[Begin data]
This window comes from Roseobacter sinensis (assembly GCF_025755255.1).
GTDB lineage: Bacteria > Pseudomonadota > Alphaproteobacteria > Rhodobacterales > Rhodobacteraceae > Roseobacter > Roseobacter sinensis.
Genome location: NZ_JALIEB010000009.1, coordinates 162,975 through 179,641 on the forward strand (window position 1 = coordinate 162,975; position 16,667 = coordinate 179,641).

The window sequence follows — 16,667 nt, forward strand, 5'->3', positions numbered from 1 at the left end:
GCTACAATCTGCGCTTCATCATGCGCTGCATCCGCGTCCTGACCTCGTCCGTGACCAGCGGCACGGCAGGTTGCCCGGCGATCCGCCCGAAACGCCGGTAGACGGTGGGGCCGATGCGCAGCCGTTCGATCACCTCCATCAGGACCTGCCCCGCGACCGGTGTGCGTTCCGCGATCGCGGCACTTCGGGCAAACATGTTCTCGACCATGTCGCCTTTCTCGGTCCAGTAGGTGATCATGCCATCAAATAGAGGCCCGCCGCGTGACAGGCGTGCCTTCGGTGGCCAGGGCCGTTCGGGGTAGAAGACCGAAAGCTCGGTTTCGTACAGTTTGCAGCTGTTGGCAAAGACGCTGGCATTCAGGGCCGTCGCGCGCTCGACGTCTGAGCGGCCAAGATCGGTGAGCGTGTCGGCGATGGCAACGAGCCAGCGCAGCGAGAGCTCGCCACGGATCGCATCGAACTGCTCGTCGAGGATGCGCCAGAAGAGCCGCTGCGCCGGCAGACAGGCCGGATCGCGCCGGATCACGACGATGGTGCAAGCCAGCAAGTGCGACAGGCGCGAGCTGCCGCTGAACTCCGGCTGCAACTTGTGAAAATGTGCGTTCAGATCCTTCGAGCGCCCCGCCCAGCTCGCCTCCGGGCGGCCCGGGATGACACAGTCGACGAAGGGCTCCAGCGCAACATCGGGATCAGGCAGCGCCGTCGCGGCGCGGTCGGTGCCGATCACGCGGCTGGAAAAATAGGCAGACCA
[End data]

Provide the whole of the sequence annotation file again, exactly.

This window comes from Roseobacter sinensis (assembly GCF_025755255.1).
GTDB lineage: Bacteria > Pseudomonadota > Alphaproteobacteria > Rhodobacterales > Rhodobacteraceae > Roseobacter > Roseobacter sinensis.
Genome location: NZ_JALIEB010000009.1, coordinates 162,975 through 179,641 on the forward strand (window position 1 = coordinate 162,975; position 16,667 = coordinate 179,641).

The window sequence follows — 16,667 nt, forward strand, 5'->3', positions numbered from 1 at the left end:
GCTACAATCTGCGCTTCATCATGCGCTGCATCCGCGTCCTGACCTCGTCCGTGACCAGCGGCACGGCAGGTTGCCCGGCGATCCGCCCGAAACGCCGGTAGACGGTGGGGCCGATGCGCAGCCGTTCGATCACCTCCATCAGGACCTGCCCCGCGACCGGTGTGCGTTCCGCGATCGCGGCACTTCGGGCAAACATGTTCTCGACCATGTCGCCTTTCTCGGTCCAGTAGGTGATCATGCCATCAAATAGAGGCCCGCCGCGTGACAGGCGTGCCTTCGGTGGCCAGGGCCGTTCGGGGTAGAAGACCGAAAGCTCGGTTTCGTACAGTTTGCAGCTGTTGGCAAAGACGCTGGCATTCAGGGCCGTCGCGCGCTCGACGTCTGAGCGGCCAAGATCGGTGAGCGTGTCGGCGATGGCAACGAGCCAGCGCAGCGAGAGCTCGCCACGGATCGCATCGAACTGCTCGTCGAGGATGCGCCAGAAGAGCCGCTGCGCCGGCAGACAGGCCGGATCGCGCCGGATCACGACGATGGTGCAAGCCAGCAAGTGCGACAGGCGCGAGCTGCCGCTGAACTCCGGCTGCAACTTGTGAAAATGTGCGTTCAGATCCTTCGAGCGCCCCGCCCAGCTCGCCTCCGGGCGGCCCGGGATGACACAGTCGACGAAGGGCTCCAGCGCAACATCGGGATCAGGCAGCGCCGTCGCGGCGCGGTCGGTGCCGATCACGCGGCTGGAAAAATAGGCAGACCA